Personally, I don't think about it much. It's really just a sign of their insecurity.

    On the other hand, I take every opportunity to explain something to an person who's willing to learn. That's lots of fun.
  19. Apr 1, 2005 #18
    Deep knowledge of any kind tends to alienate people. If you understand some topic deeply, it is not possible to carry on a conversation about it with someone who understands it much less deeply. Whereas if you understand some topic shallowly (e.g. trivia facts, or broad factual knowledge in art history), the other person can immediately grasp and handle whatever fact you bring up. Science and math knowledge is relatively "deep" knowledge compared to most other knowledge. To have a two-sided conversation, the depth of understanding on both sides must be about even, and the breadth can vary more.

    To people uninitiated into science, scientific ideas (because of their necessary depth) can seem like the strange mutterings of a secret yet powerful cult. They don't know what's going on but whatever it is seems strange and foreign.
  20. Apr 1, 2005 #19
    Sure, there are still some people that won't even get near the subject with a ten foot pole, and may have been affected by past experiences so much so that they refuse to associate themselves with it at all. The only thing I can do then is just acknowledge it and be as polite as possible so I dont end up inevitably hitting a particularly nasty chord. As Zantra said, don't let the misconceptions ruin a friendship or their perceptions of you. Just be receptive and try to explain your point of view (I know in some cases even this is a difficult thing to accomplish).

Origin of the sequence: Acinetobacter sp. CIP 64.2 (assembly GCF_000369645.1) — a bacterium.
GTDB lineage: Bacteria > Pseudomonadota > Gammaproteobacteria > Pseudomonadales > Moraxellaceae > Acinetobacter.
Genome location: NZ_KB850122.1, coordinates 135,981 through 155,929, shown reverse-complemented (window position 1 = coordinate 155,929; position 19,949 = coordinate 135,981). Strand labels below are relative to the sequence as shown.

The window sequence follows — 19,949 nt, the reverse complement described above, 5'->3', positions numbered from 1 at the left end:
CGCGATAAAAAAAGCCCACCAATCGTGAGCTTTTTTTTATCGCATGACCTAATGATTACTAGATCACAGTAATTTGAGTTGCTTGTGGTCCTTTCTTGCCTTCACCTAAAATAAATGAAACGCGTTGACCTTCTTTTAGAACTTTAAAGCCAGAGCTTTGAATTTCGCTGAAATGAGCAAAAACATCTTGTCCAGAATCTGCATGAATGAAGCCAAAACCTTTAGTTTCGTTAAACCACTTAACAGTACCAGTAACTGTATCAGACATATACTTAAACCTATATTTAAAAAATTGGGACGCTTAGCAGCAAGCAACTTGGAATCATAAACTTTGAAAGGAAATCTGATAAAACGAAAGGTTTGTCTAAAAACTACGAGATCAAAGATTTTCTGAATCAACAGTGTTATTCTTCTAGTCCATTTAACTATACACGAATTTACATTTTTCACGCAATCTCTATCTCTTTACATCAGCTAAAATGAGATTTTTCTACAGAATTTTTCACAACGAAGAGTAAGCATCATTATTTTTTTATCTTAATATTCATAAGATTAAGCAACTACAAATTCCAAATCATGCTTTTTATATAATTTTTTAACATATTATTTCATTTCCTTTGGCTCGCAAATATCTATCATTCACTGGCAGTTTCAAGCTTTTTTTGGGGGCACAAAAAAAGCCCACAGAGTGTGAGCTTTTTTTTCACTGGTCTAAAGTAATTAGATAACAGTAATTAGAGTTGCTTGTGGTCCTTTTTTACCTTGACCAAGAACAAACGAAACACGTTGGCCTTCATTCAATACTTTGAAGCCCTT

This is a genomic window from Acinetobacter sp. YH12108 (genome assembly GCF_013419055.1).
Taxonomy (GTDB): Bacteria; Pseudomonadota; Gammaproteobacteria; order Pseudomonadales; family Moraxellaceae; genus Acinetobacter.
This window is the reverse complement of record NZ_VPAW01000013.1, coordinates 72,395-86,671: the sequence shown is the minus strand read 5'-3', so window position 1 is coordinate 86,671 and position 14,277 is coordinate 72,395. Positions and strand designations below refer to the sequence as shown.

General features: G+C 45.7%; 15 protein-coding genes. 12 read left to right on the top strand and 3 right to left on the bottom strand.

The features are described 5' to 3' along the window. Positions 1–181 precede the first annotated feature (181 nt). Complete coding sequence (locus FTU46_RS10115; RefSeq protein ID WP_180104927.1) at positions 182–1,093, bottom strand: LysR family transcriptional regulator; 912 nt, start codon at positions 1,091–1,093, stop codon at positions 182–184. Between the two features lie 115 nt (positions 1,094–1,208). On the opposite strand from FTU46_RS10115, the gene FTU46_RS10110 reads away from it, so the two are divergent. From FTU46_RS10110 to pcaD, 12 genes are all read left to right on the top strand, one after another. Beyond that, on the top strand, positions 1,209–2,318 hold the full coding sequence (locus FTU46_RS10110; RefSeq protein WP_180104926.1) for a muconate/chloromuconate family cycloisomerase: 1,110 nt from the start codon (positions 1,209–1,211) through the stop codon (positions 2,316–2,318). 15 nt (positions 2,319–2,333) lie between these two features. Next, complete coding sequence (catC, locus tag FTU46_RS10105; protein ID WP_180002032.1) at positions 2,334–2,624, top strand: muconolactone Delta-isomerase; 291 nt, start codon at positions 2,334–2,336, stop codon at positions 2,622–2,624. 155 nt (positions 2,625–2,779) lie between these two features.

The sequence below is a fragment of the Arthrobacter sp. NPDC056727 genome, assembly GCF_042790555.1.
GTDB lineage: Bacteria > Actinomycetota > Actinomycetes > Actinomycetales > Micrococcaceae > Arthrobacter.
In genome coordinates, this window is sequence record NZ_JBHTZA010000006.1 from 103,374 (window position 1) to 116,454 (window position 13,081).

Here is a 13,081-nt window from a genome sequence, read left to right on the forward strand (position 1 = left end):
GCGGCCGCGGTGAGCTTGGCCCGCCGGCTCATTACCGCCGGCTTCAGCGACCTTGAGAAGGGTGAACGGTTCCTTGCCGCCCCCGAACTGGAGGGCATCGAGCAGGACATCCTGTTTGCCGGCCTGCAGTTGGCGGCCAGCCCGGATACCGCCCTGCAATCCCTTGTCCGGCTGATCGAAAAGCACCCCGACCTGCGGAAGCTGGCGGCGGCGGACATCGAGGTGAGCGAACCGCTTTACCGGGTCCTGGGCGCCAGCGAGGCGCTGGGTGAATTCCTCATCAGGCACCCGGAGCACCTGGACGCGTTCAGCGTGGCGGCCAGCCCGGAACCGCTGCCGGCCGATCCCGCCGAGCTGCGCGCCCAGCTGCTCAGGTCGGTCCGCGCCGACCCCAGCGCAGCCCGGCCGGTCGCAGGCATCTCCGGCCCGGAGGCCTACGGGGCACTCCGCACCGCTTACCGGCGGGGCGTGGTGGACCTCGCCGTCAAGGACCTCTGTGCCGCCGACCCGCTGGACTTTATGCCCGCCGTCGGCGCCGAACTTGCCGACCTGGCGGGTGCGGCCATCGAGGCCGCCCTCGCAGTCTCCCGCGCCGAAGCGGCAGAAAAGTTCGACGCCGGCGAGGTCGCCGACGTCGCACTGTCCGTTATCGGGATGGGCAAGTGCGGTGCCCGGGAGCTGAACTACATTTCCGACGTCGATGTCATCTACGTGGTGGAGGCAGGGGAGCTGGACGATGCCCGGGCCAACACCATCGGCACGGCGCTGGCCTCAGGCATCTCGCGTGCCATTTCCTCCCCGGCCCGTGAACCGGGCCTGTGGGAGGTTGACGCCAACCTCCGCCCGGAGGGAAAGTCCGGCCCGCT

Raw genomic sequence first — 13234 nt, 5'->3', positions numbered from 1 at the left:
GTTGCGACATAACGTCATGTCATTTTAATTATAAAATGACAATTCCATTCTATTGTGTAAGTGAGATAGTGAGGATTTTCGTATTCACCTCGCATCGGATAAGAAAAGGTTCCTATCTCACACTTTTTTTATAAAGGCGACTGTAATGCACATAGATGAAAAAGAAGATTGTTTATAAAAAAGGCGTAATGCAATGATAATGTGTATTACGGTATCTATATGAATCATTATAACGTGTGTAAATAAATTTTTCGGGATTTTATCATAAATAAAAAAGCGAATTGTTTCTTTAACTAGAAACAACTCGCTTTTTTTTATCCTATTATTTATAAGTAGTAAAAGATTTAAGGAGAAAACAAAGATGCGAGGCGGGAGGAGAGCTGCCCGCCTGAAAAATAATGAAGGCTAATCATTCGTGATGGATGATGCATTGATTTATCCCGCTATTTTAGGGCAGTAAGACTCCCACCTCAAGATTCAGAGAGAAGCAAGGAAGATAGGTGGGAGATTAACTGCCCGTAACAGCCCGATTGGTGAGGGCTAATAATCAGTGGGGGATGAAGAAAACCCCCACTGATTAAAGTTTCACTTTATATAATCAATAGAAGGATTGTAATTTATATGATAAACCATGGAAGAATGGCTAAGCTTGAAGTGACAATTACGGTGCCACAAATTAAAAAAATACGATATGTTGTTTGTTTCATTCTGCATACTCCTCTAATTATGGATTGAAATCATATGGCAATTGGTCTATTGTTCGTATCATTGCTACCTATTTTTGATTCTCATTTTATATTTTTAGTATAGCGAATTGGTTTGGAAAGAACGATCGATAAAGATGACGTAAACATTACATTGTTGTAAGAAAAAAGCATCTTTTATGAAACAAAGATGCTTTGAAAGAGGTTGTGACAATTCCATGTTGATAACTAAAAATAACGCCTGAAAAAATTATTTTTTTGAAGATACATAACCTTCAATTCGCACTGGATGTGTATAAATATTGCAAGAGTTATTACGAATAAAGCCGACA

Yeah, humans are social creatures. It is next to impossible to avoid it in many cases, and it sucks when a friend has these viewpoints and its impossible to explain your situation becuase your profession broadsides it.. ugh.
  21. Apr 1, 2005 #20
    I agree. I used to share my enthusiasm with a wider category of people. But now I've become more discerning.